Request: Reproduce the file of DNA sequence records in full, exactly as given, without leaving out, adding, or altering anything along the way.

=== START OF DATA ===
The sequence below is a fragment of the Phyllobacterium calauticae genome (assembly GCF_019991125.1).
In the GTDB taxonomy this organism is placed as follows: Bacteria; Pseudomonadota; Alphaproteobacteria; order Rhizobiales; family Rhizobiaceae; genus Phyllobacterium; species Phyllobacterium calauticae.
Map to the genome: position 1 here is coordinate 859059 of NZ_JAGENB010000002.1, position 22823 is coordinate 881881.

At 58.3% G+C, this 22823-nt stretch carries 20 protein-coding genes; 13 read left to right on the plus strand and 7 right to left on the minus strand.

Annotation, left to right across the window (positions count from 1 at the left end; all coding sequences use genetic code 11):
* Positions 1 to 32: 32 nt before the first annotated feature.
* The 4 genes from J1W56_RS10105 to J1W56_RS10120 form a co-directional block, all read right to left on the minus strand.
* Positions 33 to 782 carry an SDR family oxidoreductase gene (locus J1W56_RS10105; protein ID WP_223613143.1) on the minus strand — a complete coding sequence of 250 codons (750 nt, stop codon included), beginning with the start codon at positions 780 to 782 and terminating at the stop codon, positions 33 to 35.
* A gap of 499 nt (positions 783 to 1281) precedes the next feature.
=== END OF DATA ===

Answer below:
The sequence below is a fragment of the Phyllobacterium calauticae genome (assembly GCF_019991125.1).
In the GTDB taxonomy this organism is placed as follows: Bacteria; Pseudomonadota; Alphaproteobacteria; order Rhizobiales; family Rhizobiaceae; genus Phyllobacterium; species Phyllobacterium calauticae.
Map to the genome: position 1 here is coordinate 859059 of NZ_JAGENB010000002.1, position 22823 is coordinate 881881.

At 58.3% G+C, this 22823-nt stretch carries 20 protein-coding genes; 13 read left to right on the plus strand and 7 right to left on the minus strand.

Annotation, left to right across the window (positions count from 1 at the left end; all coding sequences use genetic code 11):
* Positions 1 to 32: 32 nt before the first annotated feature.
* The 4 genes from J1W56_RS10105 to J1W56_RS10120 form a co-directional block, all read right to left on the minus strand.
* Positions 33 to 782 carry an SDR family oxidoreductase gene (locus J1W56_RS10105; protein ID WP_223613143.1) on the minus strand — a complete coding sequence of 250 codons (750 nt, stop codon included), beginning with the start codon at positions 780 to 782 and terminating at the stop codon, positions 33 to 35.
* A gap of 499 nt (positions 783 to 1281) precedes the next feature.